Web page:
Europe’s largest annual gathering on biofuels, World Biofuels Markets, brought together over 1500 international delegates March 13-15 in Rotterdam, The Netherlands. Experts and executives from across the sector showed up to analyze the commercialization of biofuels, as well as discuss challenges and developments in aviation, food versus fuel, algae, waste-to-fuel, emerging markets for biofuels, the investment challenges facing the industry as the global economy ebbs and flows, and the ongoing issues of indirect land use facing biofuels producers.
In the final keynote session the conference delegates heard from the US Navy on the strategic importance of using biofuels in their aircraft, ships, and vehicles, from Solazyme on their advancements in sustainable fuels for aviation and transportation, and from Flagship Ventures regarding investments in innovation and new technologies.
Day 3 concluded with sessions dedicated to the up-and-coming algae industry, waste-to-fuel technologies, and the future of biorefining. Delegates heard from entrepreneurs, investors, and scientists regarding the use of macroalgae (seaweed) for fuels and chemicals, algae growth in photobioreactors, and the use of waste products such as municipal solid waste and forest residue for fuels and other bio-based products.
The algae sessions drew an overflow crowd to see Will Thurmond, from Emerging Markets’ panel featuring Syed Isa from Malaysia, Israel’s Ohad Zuckerman and Joel Butler from the U.S. compare their microalgae views and experience.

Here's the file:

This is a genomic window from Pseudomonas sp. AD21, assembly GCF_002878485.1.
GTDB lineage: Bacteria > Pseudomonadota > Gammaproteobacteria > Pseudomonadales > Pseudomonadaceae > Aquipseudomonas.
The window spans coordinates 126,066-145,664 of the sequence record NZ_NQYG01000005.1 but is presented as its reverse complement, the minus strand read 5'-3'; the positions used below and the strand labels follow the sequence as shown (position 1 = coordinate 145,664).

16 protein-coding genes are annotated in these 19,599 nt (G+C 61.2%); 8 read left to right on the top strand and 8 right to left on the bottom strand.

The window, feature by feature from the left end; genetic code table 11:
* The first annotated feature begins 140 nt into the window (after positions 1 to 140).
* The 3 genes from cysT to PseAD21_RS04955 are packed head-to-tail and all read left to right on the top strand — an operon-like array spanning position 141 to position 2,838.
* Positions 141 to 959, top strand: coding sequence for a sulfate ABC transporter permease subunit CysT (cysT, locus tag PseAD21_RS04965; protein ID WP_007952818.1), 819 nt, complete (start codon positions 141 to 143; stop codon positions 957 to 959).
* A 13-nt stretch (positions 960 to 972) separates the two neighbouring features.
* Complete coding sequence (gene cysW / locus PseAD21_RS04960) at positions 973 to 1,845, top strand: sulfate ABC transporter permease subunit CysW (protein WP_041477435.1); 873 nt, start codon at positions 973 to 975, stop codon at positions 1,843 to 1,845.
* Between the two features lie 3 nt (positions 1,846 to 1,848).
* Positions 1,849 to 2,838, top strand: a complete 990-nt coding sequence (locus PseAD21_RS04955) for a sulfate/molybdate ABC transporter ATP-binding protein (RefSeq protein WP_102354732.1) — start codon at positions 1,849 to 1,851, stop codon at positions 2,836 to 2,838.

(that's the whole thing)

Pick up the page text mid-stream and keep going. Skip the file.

Also during the event, WBM announced the results of its annual industry survey. With more than 100 biofuels leaders participating, several trends were evident:
- feedstocks are shifting to non-food and waste;
- the biggest growth opportunities for biofuels are in Asia;
- the commercial aviation industry and the US Military will lead in advancing aviation biofuels; but,
- government policy and high oil prices will be the triggers for continued global growth
Leaders were asked which next generation feedstocks they thought would be the most promising in 2012. The responses were fairly evenly split among municipal solid waste (at 26%), non-food energy crops such as camelina and jatropha (24%) and algae (20%). Cellulosic trailed slightly (17%), and waste gas (8%).
Respondents were clear in their beliefs that the future investments in biofuels companies in the coming decade will be in Asia – with nearly half of recipients identifying this region. Europe (17%) and North America (15%) placed a distant second and third, respectively.
By far the global price of oil is seen as the major driver of continued investment, with 44% calling that the biggest factor. But government mandates followed with more than 27% driven by mandates and policies in Asia spurring development of clean energy, whereas in the US and Europe policies are subject to the forces of political parties that have not yet been able to fully commit to long term clean energy policies.
One sector that is truly global is the aviation industry, and more than two of three respondents (68.7%) believe this industry will be most influential in driving use of biofuels in the future. The US Military, which has conducted significant tests of a range of biofuels and has committed to fueling half of its fleet with biofuels by 2020 was also seen as a major driver of use (22%).
Source: Green Power Conferences and Syed Isa